The four most distant galaxies identified as part of JADES, thus far, include three that surpass the threshold for “most distant galaxy” previously set by Hubble. With no more than a quarter of the total JADES data taken thus far, this record will likely fall again, perhaps multiple times, over the coming months and years, but the unambiguous feature of the Lyman break can clearly be seen.
( Credit: NASA, ESA, CSA, M. Zamani (ESA/Webb), Leah Hustak (STScI); Science credit: Brant Robertson (UC Santa Cruz), S. Tacchella (Cambridge), E. Curtis-Lake (UOH), S. Carniani (Scuola Normale Superiore), JADES Collaboration)
is specifically designed to take advantage of JWST’s instrument’s unique capabilities.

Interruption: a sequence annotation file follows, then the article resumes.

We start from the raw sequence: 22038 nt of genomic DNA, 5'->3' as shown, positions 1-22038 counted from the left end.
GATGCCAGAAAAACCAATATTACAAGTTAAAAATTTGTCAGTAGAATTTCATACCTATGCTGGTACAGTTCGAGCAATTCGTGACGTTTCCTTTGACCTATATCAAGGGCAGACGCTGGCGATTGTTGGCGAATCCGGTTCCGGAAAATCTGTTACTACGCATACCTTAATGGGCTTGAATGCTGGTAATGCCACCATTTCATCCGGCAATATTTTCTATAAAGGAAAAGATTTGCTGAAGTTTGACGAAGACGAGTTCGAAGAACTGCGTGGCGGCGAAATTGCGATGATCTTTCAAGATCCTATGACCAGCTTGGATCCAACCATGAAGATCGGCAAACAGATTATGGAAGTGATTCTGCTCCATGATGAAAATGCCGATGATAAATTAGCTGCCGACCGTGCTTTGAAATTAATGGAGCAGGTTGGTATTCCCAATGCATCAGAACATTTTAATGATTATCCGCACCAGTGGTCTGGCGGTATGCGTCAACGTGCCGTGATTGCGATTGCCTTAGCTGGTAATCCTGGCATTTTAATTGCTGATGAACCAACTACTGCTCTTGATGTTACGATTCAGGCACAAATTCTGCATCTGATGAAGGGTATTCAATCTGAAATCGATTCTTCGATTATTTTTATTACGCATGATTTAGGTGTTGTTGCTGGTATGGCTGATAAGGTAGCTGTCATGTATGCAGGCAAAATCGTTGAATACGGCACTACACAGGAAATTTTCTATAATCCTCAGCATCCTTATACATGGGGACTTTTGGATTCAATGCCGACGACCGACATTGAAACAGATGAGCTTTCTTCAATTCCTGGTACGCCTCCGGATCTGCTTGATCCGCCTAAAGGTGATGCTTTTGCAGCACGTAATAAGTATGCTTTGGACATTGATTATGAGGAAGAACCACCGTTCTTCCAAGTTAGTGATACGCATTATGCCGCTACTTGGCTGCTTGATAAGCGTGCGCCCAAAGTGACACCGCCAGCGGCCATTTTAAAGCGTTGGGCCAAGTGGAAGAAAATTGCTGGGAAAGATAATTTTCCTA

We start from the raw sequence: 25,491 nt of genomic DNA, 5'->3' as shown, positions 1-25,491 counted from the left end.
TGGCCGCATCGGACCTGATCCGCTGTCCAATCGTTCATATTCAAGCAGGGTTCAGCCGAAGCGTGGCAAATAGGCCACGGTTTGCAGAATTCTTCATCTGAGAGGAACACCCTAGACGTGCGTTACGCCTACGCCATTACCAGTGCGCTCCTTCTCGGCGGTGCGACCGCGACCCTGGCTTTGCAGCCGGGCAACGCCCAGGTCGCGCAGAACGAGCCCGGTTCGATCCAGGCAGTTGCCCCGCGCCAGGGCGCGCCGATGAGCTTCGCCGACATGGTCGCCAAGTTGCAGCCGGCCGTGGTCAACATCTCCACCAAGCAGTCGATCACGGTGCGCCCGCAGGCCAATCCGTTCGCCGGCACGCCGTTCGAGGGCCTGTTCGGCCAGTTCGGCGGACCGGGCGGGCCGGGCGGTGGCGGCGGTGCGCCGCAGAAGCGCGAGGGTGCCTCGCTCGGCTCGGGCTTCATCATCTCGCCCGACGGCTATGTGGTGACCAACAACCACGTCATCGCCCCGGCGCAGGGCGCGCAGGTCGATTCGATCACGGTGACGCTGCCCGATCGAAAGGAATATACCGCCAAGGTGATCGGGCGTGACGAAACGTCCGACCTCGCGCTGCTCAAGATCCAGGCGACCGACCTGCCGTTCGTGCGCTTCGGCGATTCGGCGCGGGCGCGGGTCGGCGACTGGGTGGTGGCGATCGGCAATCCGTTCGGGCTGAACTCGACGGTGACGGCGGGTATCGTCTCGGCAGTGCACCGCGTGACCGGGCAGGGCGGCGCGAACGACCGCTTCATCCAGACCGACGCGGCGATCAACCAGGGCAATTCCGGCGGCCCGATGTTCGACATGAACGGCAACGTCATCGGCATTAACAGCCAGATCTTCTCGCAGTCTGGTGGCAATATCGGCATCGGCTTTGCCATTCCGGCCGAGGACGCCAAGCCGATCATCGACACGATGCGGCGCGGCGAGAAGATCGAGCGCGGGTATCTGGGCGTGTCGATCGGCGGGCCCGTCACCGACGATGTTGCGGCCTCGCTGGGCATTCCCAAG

This is a simulated JWST/NIRCam mosaic that was generated using JAGUAR and the NIRCam image simulator Guitarra, at the expected depth of the JADES Deep program. In the beginning of 2022, scientists noted that in its first year of science operations, JWST may break many records that Hubble set over the course of its 32 year (and counting) lifetime, including records for most distant galaxy and most distant star. The former has just fallen.
( Credit: C. Williams et al., ApJ, 2018)
With more observing time,
fainter and more distant galaxies will appear, smashing even this new record.
This animation showcases a portion of the Hubble eXtreme Deep Field, with 23 days of cumulative data, and a simulated view of what scientists expected JWST might see when it viewed this region. This simulation predates JWST’s launch, and has since been spectacularly superseded by actual JWST data.
Credit: NASA/ESA and Hubble/HUDF team; JADES collaboration for the NIRCam simulation
Mostly Mute Monday tells an astronomical story in images, visuals, and no more than 200 words. Talk less; smile more.